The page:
Coalescence 2.0: a multiple branching of recent theoretical developments and their applications

Coalescence 2.0: a multiple branching of recent theoretical developments and their applications
Aurelien Tellier, Christophe Lemaire
(Submitted on 21 Jan 2014)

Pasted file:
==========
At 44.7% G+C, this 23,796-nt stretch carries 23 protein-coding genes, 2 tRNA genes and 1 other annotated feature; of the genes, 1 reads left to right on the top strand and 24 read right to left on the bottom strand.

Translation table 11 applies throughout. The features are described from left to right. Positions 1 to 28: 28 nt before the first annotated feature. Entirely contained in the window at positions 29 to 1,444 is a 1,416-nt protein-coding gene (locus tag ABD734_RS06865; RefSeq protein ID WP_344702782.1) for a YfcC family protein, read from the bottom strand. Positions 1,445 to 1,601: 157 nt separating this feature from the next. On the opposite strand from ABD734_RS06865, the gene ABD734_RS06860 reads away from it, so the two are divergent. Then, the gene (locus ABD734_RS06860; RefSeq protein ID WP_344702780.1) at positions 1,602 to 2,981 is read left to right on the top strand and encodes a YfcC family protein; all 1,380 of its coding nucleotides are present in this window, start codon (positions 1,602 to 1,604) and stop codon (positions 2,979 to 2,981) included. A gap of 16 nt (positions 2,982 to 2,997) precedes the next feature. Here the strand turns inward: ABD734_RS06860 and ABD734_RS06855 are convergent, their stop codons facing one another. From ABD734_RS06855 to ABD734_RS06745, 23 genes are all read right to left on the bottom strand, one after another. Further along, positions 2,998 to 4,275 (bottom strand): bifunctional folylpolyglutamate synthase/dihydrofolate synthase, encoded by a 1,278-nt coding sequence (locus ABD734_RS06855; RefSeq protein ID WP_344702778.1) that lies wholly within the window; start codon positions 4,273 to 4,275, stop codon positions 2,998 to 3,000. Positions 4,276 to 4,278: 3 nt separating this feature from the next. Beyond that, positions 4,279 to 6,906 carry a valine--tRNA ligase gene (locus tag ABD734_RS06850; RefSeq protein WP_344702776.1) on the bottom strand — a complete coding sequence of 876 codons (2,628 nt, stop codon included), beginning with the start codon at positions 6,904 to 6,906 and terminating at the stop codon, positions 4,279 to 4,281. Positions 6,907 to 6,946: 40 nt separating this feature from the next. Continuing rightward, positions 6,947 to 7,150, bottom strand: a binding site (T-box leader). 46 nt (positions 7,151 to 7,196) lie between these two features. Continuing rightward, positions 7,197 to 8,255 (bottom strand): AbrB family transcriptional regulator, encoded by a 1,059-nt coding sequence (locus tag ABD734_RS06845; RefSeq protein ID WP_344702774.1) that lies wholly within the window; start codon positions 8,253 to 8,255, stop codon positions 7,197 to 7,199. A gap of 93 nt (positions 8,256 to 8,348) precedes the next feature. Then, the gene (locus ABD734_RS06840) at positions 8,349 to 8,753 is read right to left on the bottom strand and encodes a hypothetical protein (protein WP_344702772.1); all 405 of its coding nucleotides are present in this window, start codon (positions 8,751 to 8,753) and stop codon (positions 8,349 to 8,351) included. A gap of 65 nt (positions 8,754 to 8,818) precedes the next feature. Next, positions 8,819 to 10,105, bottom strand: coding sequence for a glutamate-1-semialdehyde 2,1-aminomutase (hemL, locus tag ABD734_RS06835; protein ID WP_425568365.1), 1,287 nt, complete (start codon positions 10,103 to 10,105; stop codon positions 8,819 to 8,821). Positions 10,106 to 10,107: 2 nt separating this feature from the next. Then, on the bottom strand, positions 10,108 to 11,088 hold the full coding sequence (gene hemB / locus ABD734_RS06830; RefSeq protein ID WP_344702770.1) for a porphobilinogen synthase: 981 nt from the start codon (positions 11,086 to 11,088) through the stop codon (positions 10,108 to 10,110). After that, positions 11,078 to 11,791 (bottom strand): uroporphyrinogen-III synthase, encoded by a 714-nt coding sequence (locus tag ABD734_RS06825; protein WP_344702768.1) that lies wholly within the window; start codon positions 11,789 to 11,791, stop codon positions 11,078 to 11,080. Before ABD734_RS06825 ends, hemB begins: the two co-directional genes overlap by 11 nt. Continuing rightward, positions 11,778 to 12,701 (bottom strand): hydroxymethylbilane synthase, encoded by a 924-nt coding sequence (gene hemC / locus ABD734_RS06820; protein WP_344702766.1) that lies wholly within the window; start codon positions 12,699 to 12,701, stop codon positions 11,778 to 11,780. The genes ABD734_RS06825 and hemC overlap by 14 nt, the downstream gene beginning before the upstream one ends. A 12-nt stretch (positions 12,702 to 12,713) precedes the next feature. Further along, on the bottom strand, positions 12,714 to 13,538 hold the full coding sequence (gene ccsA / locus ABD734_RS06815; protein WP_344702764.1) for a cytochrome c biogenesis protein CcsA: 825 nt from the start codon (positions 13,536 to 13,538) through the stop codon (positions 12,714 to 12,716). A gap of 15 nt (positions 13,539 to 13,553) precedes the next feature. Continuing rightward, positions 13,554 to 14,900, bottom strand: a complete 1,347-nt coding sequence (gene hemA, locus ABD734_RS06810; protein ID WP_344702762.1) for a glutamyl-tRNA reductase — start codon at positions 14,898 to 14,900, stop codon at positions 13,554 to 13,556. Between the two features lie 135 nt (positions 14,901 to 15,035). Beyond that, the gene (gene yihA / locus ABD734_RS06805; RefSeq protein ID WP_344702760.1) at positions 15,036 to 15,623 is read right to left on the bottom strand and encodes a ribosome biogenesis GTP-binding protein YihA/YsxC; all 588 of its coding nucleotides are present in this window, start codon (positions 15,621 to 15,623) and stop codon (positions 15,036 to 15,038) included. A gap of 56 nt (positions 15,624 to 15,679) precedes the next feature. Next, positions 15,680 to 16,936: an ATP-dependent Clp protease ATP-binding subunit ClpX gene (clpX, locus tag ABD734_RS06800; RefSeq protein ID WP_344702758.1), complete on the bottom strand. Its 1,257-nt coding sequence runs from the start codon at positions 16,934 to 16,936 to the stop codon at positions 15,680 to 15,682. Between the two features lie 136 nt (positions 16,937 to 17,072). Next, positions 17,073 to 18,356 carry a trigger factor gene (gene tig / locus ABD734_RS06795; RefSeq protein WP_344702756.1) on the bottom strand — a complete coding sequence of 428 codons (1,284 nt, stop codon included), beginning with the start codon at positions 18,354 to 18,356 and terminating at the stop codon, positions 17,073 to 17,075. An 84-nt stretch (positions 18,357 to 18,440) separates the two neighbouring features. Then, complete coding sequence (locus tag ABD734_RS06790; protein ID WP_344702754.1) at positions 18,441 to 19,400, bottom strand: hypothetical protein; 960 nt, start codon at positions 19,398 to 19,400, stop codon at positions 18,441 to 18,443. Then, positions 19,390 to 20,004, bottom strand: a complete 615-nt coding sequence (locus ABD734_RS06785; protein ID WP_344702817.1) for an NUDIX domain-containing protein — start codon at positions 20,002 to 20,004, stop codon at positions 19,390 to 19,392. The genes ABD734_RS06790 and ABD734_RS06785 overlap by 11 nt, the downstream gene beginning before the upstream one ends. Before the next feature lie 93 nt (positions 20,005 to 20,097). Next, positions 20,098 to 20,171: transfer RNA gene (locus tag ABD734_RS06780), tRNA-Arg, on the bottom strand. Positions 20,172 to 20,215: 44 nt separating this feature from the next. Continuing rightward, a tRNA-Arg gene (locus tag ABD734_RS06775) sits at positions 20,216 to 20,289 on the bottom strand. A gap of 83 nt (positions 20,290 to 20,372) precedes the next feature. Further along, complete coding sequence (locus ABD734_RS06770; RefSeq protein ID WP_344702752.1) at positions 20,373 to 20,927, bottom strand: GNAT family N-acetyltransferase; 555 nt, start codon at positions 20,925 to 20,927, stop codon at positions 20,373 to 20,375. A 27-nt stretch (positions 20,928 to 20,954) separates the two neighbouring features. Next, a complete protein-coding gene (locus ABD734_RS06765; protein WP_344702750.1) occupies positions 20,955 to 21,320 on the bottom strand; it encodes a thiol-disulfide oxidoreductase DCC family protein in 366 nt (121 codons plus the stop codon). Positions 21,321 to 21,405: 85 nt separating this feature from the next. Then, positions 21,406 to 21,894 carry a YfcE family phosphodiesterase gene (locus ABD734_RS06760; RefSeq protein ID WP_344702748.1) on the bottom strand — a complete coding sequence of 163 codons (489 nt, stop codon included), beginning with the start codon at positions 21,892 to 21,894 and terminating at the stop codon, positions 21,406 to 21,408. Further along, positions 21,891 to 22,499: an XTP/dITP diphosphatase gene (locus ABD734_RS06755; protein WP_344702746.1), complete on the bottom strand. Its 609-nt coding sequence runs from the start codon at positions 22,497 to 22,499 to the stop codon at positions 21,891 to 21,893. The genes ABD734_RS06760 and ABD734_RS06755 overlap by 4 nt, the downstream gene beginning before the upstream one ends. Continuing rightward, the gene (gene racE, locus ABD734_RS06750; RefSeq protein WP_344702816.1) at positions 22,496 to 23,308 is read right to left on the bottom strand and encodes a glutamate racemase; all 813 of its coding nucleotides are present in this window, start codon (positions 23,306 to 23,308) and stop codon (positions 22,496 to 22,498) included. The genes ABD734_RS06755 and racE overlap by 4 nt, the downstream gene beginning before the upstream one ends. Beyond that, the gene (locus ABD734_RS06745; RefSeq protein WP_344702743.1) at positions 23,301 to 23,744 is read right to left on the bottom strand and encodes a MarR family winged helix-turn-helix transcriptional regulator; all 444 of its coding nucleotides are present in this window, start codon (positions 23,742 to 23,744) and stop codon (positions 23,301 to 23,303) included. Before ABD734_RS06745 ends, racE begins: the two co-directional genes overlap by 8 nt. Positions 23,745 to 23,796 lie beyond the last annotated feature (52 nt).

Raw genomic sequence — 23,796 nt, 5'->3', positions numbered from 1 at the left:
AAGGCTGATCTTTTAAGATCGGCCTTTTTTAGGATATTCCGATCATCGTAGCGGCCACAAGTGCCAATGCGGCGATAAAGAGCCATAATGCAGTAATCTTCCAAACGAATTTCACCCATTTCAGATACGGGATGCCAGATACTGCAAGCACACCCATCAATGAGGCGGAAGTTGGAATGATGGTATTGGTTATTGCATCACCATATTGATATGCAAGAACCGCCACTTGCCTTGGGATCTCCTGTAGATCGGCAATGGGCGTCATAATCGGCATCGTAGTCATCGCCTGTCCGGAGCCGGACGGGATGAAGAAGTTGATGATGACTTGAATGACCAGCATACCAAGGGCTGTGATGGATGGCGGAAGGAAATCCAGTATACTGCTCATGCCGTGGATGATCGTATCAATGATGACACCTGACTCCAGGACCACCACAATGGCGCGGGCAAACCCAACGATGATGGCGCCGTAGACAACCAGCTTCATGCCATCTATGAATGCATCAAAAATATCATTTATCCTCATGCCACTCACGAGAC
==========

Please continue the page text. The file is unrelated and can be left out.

Population genetics theory has laid the foundations for genomics analyses including the recent burst in genome scans for selection and statistical inference of past demographic events in many prokaryote, animal and plant species. Identifying SNPs under natural selection and underpinning species adaptation relies on disentangling the respective contribution of random processes (mutation, drift, migration) from that of selection on nucleotide variability. Most theory and statistical tests have been developed using the Kingman coalescent theory based on the Wright-Fisher population model. However, these theoretical models rely on biological and life-history assumptions which may be violated in many prokaryote, fungal, animal or plant species. Recent theoretical developments of the so called multiple merger coalescent models are reviewed here ({\Lambda}-coalescent, beta-coalescent, Bolthausen-Snitzman, {\Xi}-coalescent). We explicit how these new models take into account various pervasive ecological and biological characteristics, life history traits or life cycles which were not accounted in previous theories such as 1) the skew in offspring production typical of marine species, 2) fast adapting microparasites (virus, bacteria and fungi) exhibiting large variation in population sizes during epidemics, 3) the peculiar life cycles of fungi and bacteria alternating sexual and asexual cycles, and 4) the high rates of extinction-recolonization in spatially structured populations. We finally discuss the relevance of multiple merger models for the detection of SNPs under selection in these species, for population genomics of very large sample size and advocate to potentially examine the conclusion of previous population genetics studies.

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